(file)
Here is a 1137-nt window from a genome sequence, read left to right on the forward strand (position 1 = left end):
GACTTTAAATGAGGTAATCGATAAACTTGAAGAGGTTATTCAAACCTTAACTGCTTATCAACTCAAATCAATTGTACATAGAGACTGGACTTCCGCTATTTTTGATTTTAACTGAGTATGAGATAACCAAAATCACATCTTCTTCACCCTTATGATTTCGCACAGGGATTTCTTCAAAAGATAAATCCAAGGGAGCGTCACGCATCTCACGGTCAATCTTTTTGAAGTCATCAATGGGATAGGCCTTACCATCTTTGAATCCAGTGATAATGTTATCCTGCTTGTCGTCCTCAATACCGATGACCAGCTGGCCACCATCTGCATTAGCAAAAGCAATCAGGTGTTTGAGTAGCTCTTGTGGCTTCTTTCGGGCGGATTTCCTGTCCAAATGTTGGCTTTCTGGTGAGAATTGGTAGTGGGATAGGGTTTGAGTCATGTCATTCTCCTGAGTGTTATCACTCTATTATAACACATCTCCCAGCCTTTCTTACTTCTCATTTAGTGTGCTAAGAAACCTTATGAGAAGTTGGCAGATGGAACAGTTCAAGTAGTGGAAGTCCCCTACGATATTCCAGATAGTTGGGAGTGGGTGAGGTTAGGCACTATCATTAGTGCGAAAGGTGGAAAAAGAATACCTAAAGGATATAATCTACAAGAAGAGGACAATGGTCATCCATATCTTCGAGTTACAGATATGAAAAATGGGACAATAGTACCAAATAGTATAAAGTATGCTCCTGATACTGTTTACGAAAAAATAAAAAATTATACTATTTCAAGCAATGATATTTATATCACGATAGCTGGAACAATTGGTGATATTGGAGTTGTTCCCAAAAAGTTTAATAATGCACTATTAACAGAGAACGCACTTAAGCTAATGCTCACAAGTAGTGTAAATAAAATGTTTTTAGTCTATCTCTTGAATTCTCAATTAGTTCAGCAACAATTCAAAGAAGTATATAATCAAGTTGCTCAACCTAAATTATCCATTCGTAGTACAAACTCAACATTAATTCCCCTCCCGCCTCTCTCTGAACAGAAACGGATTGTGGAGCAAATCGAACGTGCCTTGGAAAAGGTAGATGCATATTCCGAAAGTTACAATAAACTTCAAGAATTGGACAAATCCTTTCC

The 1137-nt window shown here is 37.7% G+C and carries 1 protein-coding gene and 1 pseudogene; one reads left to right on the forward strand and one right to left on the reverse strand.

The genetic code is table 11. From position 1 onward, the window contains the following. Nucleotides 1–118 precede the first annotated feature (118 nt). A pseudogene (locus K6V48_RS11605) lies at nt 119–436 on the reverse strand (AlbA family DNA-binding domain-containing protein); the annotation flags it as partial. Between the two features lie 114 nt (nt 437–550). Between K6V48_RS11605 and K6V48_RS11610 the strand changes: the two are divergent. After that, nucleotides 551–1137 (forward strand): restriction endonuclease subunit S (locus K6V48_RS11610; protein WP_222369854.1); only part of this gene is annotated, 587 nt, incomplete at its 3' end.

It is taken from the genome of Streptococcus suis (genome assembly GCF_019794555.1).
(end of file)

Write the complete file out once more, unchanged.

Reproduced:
Here is a 1137-nt window from a genome sequence, read left to right on the forward strand (position 1 = left end):
GACTTTAAATGAGGTAATCGATAAACTTGAAGAGGTTATTCAAACCTTAACTGCTTATCAACTCAAATCAATTGTACATAGAGACTGGACTTCCGCTATTTTTGATTTTAACTGAGTATGAGATAACCAAAATCACATCTTCTTCACCCTTATGATTTCGCACAGGGATTTCTTCAAAAGATAAATCCAAGGGAGCGTCACGCATCTCACGGTCAATCTTTTTGAAGTCATCAATGGGATAGGCCTTACCATCTTTGAATCCAGTGATAATGTTATCCTGCTTGTCGTCCTCAATACCGATGACCAGCTGGCCACCATCTGCATTAGCAAAAGCAATCAGGTGTTTGAGTAGCTCTTGTGGCTTCTTTCGGGCGGATTTCCTGTCCAAATGTTGGCTTTCTGGTGAGAATTGGTAGTGGGATAGGGTTTGAGTCATGTCATTCTCCTGAGTGTTATCACTCTATTATAACACATCTCCCAGCCTTTCTTACTTCTCATTTAGTGTGCTAAGAAACCTTATGAGAAGTTGGCAGATGGAACAGTTCAAGTAGTGGAAGTCCCCTACGATATTCCAGATAGTTGGGAGTGGGTGAGGTTAGGCACTATCATTAGTGCGAAAGGTGGAAAAAGAATACCTAAAGGATATAATCTACAAGAAGAGGACAATGGTCATCCATATCTTCGAGTTACAGATATGAAAAATGGGACAATAGTACCAAATAGTATAAAGTATGCTCCTGATACTGTTTACGAAAAAATAAAAAATTATACTATTTCAAGCAATGATATTTATATCACGATAGCTGGAACAATTGGTGATATTGGAGTTGTTCCCAAAAAGTTTAATAATGCACTATTAACAGAGAACGCACTTAAGCTAATGCTCACAAGTAGTGTAAATAAAATGTTTTTAGTCTATCTCTTGAATTCTCAATTAGTTCAGCAACAATTCAAAGAAGTATATAATCAAGTTGCTCAACCTAAATTATCCATTCGTAGTACAAACTCAACATTAATTCCCCTCCCGCCTCTCTCTGAACAGAAACGGATTGTGGAGCAAATCGAACGTGCCTTGGAAAAGGTAGATGCATATTCCGAAAGTTACAATAAACTTCAAGAATTGGACAAATCCTTTCC

The 1137-nt window shown here is 37.7% G+C and carries 1 protein-coding gene and 1 pseudogene; one reads left to right on the forward strand and one right to left on the reverse strand.

The genetic code is table 11. From position 1 onward, the window contains the following. Nucleotides 1–118 precede the first annotated feature (118 nt). A pseudogene (locus K6V48_RS11605) lies at nt 119–436 on the reverse strand (AlbA family DNA-binding domain-containing protein); the annotation flags it as partial. Between the two features lie 114 nt (nt 437–550). Between K6V48_RS11605 and K6V48_RS11610 the strand changes: the two are divergent. After that, nucleotides 551–1137 (forward strand): restriction endonuclease subunit S (locus K6V48_RS11610; protein WP_222369854.1); only part of this gene is annotated, 587 nt, incomplete at its 3' end.

It is taken from the genome of Streptococcus suis (genome assembly GCF_019794555.1).